Mei-Ting and Friends at St Michael & All Angels, Barnes

On September 24th we launch a brand new series of solo piano and chamber music concerts at the architect-designed community centre at St Michael & All Angels church close to Barnes riverside.

Curated by Mei-Ting, “bewitching” concert pianist and Professor of Piano at London’s Royal Academy of Music who has wowed 7 Star Arts audiences with his performances, the series opens with a recital by Mei-Ting himself, playing Schumann and Brahms. Future concerts feature recent graduates and current star students from the Royal Academy – Leon Chen (piano) Yanyan Lin (cello) and Katya Grabova (piano) – and Dutch-Chinese collaborative pianist Michelle Chow. Programmes include music by Beethoven, Schumann, Rachmaninoff, Ravel and Chopin and proceeds from ticket sales will be donated to the Royal Academy of Music’s hardship fund to support young musicians with limited means.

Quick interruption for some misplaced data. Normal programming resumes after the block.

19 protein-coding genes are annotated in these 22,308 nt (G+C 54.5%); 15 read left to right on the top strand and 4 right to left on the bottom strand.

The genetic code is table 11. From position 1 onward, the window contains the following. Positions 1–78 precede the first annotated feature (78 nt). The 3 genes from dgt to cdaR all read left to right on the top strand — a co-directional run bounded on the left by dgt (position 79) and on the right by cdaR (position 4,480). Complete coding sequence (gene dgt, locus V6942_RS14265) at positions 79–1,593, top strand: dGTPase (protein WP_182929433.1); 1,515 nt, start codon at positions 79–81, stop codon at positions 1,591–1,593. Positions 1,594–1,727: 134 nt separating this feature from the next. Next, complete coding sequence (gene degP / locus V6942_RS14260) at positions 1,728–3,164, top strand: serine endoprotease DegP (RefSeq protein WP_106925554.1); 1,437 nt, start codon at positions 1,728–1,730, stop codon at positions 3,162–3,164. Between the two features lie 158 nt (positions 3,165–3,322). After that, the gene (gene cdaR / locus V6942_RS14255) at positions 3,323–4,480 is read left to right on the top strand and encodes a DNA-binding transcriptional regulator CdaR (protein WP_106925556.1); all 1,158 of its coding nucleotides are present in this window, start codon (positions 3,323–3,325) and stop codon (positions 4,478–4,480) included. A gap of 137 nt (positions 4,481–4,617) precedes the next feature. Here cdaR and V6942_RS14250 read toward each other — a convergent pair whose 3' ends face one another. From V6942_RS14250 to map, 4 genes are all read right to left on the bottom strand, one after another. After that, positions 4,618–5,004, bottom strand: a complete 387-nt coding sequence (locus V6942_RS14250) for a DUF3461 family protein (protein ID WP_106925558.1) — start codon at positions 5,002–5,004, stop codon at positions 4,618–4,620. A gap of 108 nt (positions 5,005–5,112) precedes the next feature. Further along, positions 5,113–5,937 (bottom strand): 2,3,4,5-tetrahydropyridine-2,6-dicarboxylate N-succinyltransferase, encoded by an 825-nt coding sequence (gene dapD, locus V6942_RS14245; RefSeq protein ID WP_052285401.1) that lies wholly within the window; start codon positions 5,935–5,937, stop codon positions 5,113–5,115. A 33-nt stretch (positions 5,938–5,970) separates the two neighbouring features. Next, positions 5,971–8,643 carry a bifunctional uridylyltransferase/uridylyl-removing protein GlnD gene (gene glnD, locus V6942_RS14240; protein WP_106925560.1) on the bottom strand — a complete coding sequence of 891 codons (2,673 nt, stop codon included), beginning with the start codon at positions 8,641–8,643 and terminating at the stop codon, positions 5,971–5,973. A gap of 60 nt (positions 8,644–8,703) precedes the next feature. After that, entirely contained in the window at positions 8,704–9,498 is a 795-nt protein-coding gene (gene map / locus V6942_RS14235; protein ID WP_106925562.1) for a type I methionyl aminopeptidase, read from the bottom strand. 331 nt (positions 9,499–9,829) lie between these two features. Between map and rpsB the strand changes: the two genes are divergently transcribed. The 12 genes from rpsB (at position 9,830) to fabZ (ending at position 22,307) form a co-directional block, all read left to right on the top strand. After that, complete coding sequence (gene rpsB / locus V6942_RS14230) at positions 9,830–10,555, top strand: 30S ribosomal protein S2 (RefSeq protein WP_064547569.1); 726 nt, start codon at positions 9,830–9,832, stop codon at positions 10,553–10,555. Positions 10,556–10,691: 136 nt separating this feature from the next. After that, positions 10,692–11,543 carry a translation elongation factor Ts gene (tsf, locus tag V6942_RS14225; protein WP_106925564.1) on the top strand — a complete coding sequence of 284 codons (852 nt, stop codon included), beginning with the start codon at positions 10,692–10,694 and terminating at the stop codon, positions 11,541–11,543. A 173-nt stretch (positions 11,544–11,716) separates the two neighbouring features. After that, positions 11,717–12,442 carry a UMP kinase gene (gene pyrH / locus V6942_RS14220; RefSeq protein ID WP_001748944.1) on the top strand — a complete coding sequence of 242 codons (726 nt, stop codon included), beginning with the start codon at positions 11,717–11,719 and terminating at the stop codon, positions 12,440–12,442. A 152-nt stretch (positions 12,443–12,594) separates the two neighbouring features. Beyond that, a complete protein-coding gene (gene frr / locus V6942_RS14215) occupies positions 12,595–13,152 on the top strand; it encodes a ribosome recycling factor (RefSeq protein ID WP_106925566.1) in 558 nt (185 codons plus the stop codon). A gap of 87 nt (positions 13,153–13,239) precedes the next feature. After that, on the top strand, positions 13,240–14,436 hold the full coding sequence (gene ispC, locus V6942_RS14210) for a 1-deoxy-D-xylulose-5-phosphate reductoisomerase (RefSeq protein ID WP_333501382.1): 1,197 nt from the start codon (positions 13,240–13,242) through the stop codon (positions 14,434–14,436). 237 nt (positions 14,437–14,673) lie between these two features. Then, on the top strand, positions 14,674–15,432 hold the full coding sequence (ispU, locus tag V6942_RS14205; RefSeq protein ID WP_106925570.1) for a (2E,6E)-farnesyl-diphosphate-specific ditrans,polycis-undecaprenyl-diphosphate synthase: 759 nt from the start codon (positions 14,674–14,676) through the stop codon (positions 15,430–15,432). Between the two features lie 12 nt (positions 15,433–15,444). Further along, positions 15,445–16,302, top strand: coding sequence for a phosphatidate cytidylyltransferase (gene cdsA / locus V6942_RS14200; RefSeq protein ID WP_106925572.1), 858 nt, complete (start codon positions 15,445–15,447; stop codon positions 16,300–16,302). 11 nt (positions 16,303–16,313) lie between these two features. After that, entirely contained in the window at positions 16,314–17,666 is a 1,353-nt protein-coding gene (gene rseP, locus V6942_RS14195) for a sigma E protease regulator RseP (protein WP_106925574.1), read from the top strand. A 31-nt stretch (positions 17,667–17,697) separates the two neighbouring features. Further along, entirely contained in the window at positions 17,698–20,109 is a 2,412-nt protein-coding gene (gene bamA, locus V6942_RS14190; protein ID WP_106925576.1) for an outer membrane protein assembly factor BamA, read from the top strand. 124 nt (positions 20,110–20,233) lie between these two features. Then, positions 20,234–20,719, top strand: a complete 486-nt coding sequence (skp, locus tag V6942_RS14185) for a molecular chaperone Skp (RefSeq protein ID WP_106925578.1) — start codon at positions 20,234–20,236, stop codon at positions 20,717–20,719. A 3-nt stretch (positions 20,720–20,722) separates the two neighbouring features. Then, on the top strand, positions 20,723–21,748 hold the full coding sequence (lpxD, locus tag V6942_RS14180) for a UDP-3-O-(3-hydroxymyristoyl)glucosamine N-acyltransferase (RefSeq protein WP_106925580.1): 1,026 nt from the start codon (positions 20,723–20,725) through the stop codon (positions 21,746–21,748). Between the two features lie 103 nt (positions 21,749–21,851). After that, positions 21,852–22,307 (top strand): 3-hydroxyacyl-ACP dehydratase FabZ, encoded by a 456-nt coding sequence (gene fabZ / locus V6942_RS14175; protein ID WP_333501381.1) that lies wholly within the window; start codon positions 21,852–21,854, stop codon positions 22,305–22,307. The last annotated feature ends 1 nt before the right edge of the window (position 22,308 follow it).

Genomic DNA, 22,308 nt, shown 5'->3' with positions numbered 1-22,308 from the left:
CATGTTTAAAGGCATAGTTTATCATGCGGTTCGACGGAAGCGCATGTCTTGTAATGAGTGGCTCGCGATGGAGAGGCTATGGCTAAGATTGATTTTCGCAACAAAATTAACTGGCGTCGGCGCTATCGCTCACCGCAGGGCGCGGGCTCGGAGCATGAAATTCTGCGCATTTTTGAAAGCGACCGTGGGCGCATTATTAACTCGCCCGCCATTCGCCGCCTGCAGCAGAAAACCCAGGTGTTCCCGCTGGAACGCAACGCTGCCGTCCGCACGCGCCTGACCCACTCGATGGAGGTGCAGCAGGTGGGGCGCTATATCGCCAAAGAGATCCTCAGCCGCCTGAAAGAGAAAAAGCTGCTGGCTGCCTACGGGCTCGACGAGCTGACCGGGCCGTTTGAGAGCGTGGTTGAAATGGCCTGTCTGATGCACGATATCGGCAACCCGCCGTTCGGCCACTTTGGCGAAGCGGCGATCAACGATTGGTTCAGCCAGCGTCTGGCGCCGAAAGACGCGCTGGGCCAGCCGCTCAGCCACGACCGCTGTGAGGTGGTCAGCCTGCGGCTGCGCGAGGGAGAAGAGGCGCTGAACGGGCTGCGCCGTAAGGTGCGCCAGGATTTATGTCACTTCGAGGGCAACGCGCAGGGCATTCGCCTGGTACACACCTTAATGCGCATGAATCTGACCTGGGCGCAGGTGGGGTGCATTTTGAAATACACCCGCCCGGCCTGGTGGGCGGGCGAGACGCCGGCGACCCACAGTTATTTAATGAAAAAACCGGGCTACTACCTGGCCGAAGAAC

We hope you will join us at these concerts.

Book your tickets via our Events page

“I’m a balladeer at heart” – interview with Matthew vanKan

Ahead of his Nat King Cole Centenary Celebration at The Jazz Room at The Bull’s Head, we caught up with singer-songwriter Matthew vanKan to find out more about his musical influences and inspirations…..

Matthew vanKan Nat King Cole Centenary Celebration is at The Bull’s Head on Monday 24 June. BOOK TICKETS

Who or what inspired you to pursue a career in music?